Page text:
Whether you’re dressing up and going out Valentine’s Day, or sticking around the house, you’ll want this fun DIY top in your closet. Download the Love is a Battlefield Cut File and instructions to make a Valentine’s Day shirt.
I have to be honest when it comes to movies, I typically prefer action/adventure to chick flicks. Shocking, I know. Nevertheless a few light-hearted, romantic comedies featuring a strong female lead appear on my list of all-time favorites.
One of my favorite chick flicks of all time is Thirteen Going on Thirty. I watch it at least once a year – it never gets old! Perhaps one of the most iconic scenes in the film (at least it’s one of my favorites) is the Love is a Battlefield slumber party scene.
Love is a Battlefield Cut File + Valentine’s Day Shirt
I created the Love is a Battlefield cut file for this DIY Valentine’s Day shirt over a year ago and have been watching for THE perfect camo shirt. Yes, the cut file would look fantastic on any shirt, but it really had to be camouflage for me.
What you need to recreate this Valentine’s Day shirt:
I have provided a direct affiliate link wherever possible so that you can easily shop and create your own Love is a Battlefield Valentine’s Day shirt!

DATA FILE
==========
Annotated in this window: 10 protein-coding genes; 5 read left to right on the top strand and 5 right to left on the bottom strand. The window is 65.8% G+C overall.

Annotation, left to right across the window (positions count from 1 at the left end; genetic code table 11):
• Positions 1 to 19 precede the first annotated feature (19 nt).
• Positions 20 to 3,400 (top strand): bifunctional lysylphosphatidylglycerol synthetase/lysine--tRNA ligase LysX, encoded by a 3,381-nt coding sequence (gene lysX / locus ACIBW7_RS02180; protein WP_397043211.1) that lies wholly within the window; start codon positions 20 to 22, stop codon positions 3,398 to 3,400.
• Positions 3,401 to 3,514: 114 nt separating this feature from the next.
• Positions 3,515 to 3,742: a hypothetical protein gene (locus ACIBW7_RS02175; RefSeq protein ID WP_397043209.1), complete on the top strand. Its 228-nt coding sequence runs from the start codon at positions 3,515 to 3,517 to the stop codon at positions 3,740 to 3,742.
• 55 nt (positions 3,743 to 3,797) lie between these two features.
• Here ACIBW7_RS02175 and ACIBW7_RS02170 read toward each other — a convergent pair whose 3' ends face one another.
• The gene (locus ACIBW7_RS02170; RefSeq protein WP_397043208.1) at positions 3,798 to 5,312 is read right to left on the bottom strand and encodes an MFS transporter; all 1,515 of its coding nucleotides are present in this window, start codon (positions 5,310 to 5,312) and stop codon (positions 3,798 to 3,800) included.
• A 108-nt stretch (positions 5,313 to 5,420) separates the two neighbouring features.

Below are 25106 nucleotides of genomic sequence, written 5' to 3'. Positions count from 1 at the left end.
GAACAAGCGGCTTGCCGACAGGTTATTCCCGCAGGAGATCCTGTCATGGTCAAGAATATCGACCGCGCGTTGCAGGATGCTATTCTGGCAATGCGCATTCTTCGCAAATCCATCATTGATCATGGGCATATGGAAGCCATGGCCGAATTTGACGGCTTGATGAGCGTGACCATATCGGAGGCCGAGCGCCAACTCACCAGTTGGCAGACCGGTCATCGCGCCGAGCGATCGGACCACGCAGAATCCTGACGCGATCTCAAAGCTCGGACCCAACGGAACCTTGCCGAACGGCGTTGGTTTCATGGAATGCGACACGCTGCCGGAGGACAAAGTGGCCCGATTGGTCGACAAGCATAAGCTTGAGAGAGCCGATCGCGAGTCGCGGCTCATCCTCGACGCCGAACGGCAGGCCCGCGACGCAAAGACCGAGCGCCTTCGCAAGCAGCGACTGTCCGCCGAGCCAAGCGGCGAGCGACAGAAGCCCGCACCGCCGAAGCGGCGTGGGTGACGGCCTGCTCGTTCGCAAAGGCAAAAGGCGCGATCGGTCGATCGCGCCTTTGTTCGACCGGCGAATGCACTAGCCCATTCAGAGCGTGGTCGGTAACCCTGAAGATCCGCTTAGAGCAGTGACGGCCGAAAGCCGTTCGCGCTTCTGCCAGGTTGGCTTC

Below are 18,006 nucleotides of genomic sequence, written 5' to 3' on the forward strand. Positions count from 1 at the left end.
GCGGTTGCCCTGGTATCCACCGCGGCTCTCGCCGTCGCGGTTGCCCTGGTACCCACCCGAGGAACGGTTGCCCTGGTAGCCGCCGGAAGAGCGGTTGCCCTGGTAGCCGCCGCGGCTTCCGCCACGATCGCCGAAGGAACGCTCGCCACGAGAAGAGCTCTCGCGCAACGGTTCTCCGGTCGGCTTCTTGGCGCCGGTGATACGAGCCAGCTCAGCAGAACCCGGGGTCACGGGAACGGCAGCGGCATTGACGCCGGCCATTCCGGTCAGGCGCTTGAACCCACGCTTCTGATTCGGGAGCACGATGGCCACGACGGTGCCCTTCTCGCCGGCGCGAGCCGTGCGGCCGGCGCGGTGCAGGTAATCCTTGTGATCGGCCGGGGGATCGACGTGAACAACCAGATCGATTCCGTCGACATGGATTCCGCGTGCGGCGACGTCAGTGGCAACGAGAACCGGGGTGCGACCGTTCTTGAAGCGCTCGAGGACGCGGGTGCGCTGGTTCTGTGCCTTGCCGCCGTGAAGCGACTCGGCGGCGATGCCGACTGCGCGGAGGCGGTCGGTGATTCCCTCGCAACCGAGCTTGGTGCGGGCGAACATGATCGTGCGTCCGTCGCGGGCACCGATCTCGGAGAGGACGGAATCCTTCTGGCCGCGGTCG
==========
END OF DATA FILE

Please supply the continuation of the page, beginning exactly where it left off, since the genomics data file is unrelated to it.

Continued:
How to make a DIY Love is a Battlefield Shirt:
- Download the Love is a Battlefield cut file at the bottom of the post and save the file on your computer.
- Upload the Love is a Battlefield Valentine’s Day design to your design software (Design Space, if you’re using a Cricut like I do) and size appropriately.
Note: I typically size images being placed on adult t-shirts eight to 10 inches wide, while kids shirts run about five to six inches wide.
- Prior to cutting, mirror image. The design should show up in reverse on your screen.
- Place the heat transfer material on a cutting mat (I like to use a standard grip mat with HTV) glossy side down. Feed the mat into your machine and select HTV from the options on your media menu (or dial).
- Cut the Love is a Battlefield design out.
- Peel the negative space in the design off the HTV plastic backing, leaving only the words and shapes you want to apply on the clear plastic transfer sheet.
- Pre-heat the fabric you’re planning to transfer the design to for about five seconds. I like to crease the center of a shirt, creating a vertical line for reference.
- Position the Love is a Battlefield design face down so that you see it through the clear transfer sheet. Your text should be facing the right direction at this point.
- Firmly press the design on the fabric using a heat source.
Note: I love the Cricut Easy Press for this step. It is quicker and lasts longer than a design heated with an iron. I also prefer it to the traditional heat press I owned.
- Remove the heat source. Gently peel up the transfer sheet. If the HTV continues to stick to the transfer sheet, replace the cloth and heat again, making sure to apply pressure.
Note: Follow the instructions on your HTV to determine if the transfer sheet should be pulled back when the vinyl is still hot or if you should wait until it’s cooled. Foil HTV should be allowed to cool.
After using the Love is a Battlefield cut file to make this shirt, I’ve already worn it several times. I love it!